The building was once owned by Carl Pederson and housed Pederson Photo Studios in half the space; the rest was occupied by Les Hafdahl’s Hallmark card shop, Canelake Matson said. Photos of the former businesses are also part of the new museum.
The renovation, she said, was funded by the Virginia Downtown Commercial Rehabilitation Project along with the City of Virginia, ReVive Virginia, the Department of Iron Range Resources & Rehabilitation, the Virginia Economic Development Authority (VEDA), the Arrowhead Economic Opportunity Association (AEOA) and the Virginia Community Foundation.
Lenci Construction, and subcontractors — B&K Electric, Heisel Brothers, Range Cornice, DSGW Architecture, W.A. Fisher Co., NTS Environmental Science & Engineering, ACCT Inc., and Streeter Construction — assisted with the project.
When the candy shop returned to the Canelake family a few years ago, the community provided a big “warm welcome,” Canelake Matson said.
Canelake’s is a nostalgic place, she noted. Customers often reminisce about their childhood memories of the store, and “new memories” are being made by younger generations.
The candy shop’s story began when four brothers — Chris, Gust, Tom, and Nick Canelake — moved to Virginia around 1904, several years after immigrating from their village in Peloponnese, Greece, explained Canelake Matson. “They heard Virginia was a boom town,” and decided it would be a perfect place to open a store.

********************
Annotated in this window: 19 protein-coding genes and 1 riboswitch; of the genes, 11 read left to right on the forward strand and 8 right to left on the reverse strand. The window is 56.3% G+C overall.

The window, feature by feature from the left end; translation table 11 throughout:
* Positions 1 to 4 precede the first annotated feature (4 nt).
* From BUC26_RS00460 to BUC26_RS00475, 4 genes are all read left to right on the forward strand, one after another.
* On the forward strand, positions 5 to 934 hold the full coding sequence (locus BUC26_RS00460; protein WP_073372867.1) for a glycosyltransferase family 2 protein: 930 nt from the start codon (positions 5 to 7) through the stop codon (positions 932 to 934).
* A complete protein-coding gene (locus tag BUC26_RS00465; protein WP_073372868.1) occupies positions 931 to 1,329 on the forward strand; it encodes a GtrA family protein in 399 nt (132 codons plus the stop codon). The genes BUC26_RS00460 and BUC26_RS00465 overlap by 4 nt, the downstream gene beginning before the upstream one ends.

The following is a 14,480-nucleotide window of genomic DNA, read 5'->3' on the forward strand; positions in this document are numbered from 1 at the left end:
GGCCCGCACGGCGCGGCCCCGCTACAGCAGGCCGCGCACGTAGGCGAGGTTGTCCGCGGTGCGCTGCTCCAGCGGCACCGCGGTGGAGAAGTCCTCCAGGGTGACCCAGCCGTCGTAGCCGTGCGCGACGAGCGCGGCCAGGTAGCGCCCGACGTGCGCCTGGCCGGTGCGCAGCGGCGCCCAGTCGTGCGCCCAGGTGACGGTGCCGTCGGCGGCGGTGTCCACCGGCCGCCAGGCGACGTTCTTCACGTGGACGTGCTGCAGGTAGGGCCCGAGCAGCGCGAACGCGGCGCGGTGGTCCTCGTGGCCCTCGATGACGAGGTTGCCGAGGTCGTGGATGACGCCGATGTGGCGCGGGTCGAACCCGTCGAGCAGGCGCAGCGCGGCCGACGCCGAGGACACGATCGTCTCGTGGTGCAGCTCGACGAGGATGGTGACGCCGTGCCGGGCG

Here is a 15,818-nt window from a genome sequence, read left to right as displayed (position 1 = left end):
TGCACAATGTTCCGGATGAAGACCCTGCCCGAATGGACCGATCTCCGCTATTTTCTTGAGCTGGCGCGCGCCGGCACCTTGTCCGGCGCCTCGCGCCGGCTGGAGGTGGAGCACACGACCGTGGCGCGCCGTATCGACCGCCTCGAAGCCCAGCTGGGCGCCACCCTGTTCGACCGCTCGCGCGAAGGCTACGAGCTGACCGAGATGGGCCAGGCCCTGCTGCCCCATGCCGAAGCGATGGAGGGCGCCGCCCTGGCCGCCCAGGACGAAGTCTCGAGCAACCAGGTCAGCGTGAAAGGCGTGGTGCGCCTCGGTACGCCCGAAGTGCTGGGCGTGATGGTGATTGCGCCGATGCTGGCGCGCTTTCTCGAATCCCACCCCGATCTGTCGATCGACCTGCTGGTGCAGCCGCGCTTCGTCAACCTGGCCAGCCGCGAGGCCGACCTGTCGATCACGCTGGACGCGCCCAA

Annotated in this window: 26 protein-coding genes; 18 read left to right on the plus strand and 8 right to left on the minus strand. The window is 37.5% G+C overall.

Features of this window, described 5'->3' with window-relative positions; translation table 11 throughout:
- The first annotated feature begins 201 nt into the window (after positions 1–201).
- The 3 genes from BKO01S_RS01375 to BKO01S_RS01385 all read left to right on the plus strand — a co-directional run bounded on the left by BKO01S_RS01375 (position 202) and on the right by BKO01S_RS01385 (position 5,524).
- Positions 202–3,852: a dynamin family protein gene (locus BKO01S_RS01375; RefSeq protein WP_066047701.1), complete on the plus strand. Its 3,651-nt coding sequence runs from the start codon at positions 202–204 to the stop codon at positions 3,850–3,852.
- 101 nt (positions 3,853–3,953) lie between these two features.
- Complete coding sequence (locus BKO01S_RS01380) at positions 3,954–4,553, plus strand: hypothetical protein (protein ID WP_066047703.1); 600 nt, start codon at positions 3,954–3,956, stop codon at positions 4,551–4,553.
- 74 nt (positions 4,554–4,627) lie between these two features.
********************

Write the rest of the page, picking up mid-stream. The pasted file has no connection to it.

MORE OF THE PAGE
Canelake’s was founded the following year by the brothers as the Virginia Candy Kitchen.
Chris and Nick then moved to Hibbing to start the Hibbing Candy Kitchen. Gust remained at the current Canelake’s Candies, and Tom opened the Olympia Candy Kitchen in Virginia’s First National Bank Building.
Gust’s sons, John and Leo Canelake, took over the operations in 1945, later selling to Jim Cina in 1982. Cina, while not a Canelake, continued to use many of the original candy recipes.
When Cina retired in 2018, John’s children — Canelake Matson and her husband, Dennis, identical twin sister Patricia Canelake, and brothers, John and Chris Canelake — brought the store back into the family.
They are continuing to teach new generations the family’s candy-making traditions, Canelake Matson said.
“Our employees are excellent candy makers” — cooking up all the sweet treats filling the shop’s cases: Canelake’s noted hot air candy, turtles, caramels, truffles, brittles and barks; hard candies like cinnamon and strawberry-watermelon humbugs and raspberry drops; and even chocolate-dipped popped wood-parched Nett Lake wild rice clusters.
Canelake’s has also brought back soda fountain favorites and created new concoctions, from lime-flavored “Green River” to pina colada floats. Patrons can enjoy an ice cream cone or sundae — or even a hot air crunchy ice cream bar — at booths in the original part of the store, where vintage photos are also displayed.
Canelake’s is truly a Virginia (and Minnesota) landmark — 117 years old, and going strong, Canelake Matson said.
She is sure her grandfather, great-uncles, dad and the rest of the family — remembered now more than ever in the store’s museum — would be so proud.
Canelake’s is open 9 a.m. to 5:30 pm. Mondays through Saturdays, with expanded summer hours, 10 a.m. to 5 p.m. Sundays.